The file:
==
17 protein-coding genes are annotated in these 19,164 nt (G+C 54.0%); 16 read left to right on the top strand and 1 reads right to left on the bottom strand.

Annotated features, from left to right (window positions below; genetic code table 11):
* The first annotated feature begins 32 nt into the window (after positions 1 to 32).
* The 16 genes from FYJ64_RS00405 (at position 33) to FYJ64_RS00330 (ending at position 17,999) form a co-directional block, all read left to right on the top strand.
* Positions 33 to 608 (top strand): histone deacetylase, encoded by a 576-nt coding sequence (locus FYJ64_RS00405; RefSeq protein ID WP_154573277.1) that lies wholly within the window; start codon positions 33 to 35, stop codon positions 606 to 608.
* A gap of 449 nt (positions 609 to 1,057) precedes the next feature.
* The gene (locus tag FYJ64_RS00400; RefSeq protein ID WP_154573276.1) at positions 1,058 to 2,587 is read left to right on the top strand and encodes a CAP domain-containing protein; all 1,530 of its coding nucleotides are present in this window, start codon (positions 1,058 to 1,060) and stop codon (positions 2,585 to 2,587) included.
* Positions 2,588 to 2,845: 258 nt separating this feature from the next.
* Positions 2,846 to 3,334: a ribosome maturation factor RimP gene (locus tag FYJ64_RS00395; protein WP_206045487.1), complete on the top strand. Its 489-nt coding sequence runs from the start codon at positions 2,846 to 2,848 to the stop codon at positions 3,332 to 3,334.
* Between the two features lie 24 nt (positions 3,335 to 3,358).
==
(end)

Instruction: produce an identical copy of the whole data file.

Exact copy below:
17 protein-coding genes are annotated in these 19,164 nt (G+C 54.0%); 16 read left to right on the top strand and 1 reads right to left on the bottom strand.

Annotated features, from left to right (window positions below; genetic code table 11):
* The first annotated feature begins 32 nt into the window (after positions 1 to 32).
* The 16 genes from FYJ64_RS00405 (at position 33) to FYJ64_RS00330 (ending at position 17,999) form a co-directional block, all read left to right on the top strand.
* Positions 33 to 608 (top strand): histone deacetylase, encoded by a 576-nt coding sequence (locus FYJ64_RS00405; RefSeq protein ID WP_154573277.1) that lies wholly within the window; start codon positions 33 to 35, stop codon positions 606 to 608.
* A gap of 449 nt (positions 609 to 1,057) precedes the next feature.
* The gene (locus tag FYJ64_RS00400; RefSeq protein ID WP_154573276.1) at positions 1,058 to 2,587 is read left to right on the top strand and encodes a CAP domain-containing protein; all 1,530 of its coding nucleotides are present in this window, start codon (positions 1,058 to 1,060) and stop codon (positions 2,585 to 2,587) included.
* Positions 2,588 to 2,845: 258 nt separating this feature from the next.
* Positions 2,846 to 3,334: a ribosome maturation factor RimP gene (locus tag FYJ64_RS00395; protein WP_206045487.1), complete on the top strand. Its 489-nt coding sequence runs from the start codon at positions 2,846 to 2,848 to the stop codon at positions 3,332 to 3,334.
* Between the two features lie 24 nt (positions 3,335 to 3,358).